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Summer camp 2012

Following weeks of rain and more rain we arrived at the summer camp with our Wellies and waterproofs ready. And it was sunny! I think a summer camp first, and it continued to be so.

After loading Neil’s Van with as much gear as possible and a brief moment of the van getting stuck in the mud we set up camp on the upper field the farmer had kindly mown for us. The slope of the field gave us the illusion that we were on a small planet and truly we were in our own world from then on. As soon as camp was made we went down into the hollow under cover of trees to escape the heat for our first Kung Fu session where we concentrated on San Zhan and focussing into the finger tips, thrusting out our spear hands pulling out our fingers rather than pushing them. As always having the time to spend working on techniques in depth was a major part of the camp.


This first session was followed by the first of many chill outs under the gazebos seeking shelter from the sun, eating lots and relaxing. The afternoon session that day was new patterns for us all (Neil matching an amazing array of patterns to each individual) amongst them straight sword, 3rd San Zhan, 3 sectional staff, Dog Boxing San Zhan, White Crane Stamps the Ground, Eight Steps and White Crane Eighteen Special. After this the delights of the solar shower and new shower tent were discovered – a welcome addition to the campsite this year. The night finished very happily with Jet Li’s “Fist of Legend”.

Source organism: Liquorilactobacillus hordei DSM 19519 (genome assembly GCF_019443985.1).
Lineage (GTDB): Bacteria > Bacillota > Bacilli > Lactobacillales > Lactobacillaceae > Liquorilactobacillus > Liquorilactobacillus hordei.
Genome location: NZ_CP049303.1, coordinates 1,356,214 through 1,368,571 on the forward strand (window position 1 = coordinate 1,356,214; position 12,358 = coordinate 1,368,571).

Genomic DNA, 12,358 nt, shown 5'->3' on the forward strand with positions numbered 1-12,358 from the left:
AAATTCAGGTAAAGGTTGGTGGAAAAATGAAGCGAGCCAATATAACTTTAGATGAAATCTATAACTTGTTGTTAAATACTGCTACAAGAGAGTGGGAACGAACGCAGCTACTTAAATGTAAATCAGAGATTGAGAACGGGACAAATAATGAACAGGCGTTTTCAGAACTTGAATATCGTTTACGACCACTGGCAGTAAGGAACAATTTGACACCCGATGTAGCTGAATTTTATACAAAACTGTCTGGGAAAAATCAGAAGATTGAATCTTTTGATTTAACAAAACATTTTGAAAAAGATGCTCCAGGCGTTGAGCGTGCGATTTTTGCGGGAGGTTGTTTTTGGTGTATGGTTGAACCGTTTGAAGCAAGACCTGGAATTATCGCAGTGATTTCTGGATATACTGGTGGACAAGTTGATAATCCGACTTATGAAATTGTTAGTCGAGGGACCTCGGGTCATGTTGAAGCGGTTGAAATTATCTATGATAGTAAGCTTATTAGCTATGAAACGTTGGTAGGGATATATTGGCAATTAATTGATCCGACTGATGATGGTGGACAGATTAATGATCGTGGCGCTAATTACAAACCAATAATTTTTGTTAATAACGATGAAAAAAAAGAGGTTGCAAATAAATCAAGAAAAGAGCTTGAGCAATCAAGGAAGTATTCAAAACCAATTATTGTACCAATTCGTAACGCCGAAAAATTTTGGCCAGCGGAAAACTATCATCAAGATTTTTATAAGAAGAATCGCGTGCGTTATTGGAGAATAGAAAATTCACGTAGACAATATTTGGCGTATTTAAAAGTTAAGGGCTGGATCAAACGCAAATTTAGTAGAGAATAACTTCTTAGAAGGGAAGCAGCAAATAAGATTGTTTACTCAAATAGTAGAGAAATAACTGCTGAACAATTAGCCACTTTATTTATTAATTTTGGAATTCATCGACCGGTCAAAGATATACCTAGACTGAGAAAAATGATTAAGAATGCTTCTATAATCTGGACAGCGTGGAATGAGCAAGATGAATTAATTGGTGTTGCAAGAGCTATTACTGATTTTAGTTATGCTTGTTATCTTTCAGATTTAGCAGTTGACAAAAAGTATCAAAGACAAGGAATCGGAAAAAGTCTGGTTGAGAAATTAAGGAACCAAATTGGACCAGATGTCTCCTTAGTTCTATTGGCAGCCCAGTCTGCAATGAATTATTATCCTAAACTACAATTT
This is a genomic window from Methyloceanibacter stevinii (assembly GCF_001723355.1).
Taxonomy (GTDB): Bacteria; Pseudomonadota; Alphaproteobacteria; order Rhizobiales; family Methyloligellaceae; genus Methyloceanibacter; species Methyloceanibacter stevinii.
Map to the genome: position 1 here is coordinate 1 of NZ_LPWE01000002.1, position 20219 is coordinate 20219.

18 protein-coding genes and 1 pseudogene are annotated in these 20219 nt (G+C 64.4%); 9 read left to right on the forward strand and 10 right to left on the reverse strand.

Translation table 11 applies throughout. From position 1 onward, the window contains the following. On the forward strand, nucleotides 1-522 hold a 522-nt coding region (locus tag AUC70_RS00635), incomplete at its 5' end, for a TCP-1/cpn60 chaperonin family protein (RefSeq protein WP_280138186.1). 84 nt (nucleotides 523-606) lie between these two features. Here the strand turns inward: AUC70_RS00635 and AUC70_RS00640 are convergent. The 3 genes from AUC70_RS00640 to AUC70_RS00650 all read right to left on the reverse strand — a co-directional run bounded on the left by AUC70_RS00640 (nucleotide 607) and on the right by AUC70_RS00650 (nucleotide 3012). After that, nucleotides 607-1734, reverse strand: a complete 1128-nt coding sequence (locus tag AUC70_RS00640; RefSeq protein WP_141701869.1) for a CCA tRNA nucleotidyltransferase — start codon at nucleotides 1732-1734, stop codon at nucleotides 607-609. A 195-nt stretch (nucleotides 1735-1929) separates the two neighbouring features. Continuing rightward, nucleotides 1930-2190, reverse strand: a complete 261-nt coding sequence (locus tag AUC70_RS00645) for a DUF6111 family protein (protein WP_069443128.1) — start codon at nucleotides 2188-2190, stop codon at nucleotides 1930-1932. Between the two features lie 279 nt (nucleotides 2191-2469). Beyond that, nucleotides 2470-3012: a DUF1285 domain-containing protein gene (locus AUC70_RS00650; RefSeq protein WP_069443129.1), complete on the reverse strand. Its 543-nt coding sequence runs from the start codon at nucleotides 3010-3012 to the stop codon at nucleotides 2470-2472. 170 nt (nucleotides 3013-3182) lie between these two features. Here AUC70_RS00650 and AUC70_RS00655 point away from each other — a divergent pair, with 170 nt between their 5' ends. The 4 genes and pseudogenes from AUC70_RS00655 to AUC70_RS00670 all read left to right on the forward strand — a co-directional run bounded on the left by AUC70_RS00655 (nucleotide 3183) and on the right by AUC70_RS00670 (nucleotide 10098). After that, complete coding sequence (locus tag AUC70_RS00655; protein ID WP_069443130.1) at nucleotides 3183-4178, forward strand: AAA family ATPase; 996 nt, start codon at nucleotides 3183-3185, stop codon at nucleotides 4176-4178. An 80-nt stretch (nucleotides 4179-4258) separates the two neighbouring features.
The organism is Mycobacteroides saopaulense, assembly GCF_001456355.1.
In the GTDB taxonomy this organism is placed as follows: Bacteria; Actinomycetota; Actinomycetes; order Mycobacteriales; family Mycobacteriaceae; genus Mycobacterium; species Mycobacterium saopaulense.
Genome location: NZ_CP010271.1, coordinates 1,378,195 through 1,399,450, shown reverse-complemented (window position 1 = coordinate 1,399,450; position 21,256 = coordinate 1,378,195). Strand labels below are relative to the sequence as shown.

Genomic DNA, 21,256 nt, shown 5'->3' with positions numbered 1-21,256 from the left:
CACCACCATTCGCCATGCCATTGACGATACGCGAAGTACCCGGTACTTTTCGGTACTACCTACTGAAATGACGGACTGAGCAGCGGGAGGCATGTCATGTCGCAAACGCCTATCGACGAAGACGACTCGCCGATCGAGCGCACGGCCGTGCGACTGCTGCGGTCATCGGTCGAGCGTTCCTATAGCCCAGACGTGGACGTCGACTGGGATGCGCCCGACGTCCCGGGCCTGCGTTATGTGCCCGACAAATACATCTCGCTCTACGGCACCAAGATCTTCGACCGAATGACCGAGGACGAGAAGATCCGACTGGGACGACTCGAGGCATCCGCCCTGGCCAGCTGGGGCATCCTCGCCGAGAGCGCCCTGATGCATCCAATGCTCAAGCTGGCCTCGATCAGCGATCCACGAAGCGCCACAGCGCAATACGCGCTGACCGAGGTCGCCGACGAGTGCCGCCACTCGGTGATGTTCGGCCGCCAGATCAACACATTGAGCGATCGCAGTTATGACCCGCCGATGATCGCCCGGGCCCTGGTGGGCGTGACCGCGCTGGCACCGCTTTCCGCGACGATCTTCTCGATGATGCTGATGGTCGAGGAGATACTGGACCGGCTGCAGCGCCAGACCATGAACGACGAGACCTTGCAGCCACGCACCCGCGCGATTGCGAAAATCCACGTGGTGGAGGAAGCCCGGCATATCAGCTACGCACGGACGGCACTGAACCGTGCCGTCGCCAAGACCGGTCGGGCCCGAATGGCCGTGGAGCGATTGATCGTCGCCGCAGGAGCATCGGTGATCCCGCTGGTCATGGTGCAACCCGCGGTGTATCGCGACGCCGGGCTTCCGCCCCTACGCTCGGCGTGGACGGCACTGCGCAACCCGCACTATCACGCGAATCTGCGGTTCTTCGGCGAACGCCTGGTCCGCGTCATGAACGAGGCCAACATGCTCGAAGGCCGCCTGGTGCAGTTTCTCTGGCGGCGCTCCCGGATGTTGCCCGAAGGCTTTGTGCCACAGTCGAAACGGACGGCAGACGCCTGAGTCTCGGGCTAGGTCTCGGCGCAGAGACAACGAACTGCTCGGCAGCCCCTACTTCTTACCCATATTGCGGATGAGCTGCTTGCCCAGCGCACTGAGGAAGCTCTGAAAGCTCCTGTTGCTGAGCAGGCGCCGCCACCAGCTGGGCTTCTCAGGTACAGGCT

The next day we started strangely late at 8 a.m. (Was Neil ill?). A nice gentle introduction to the day with salute to the sun stretching and the first 7 moves of Da Mo. Facing the early morning Sun we were truly at one with nature. This was followed by sticking hands where the Graham (soon to be called the Kraken) was found to be invincible, though the Welsh rock (Dave) was close. Breakfast followed and Ben’s introduction to the mechanics of the Porta loo which was probably more amusing for us than him!! Relaxing between sessions for some included lying down side by side and throwing a football into the air, the aim to not move or flinch when it landed on you. Lucas proved to be best at that with nerves of steel.


The morning Kung Fu session concentrated on the finger skill patterns, in particular working with each other on applications of 18 special giving everyone the opportunity to work on the myriad of possibilities the techniques can be used for including some foot stamping (sorry Liz) and neck locks. This was interspersed with much slapping of the thighs like deranged Morris dancers as mosquitos homed in on us.

Again the heat of the afternoon forced us under the gazebos though Mark set up a zip wire in his spare time which was much enjoyed by Max and Lucas. The afternoon again found us in the woods working on our new patterns to further engrain them into our minds. Evening we congregated to watch various styles of Kung Fu including some of the most colourful jumpsuits which we suggested could replace our uniform and the special treat of watching the documentary made in China of this year’s china trip starring Neil, Liz, Mike, Dave, Bryan and Matt.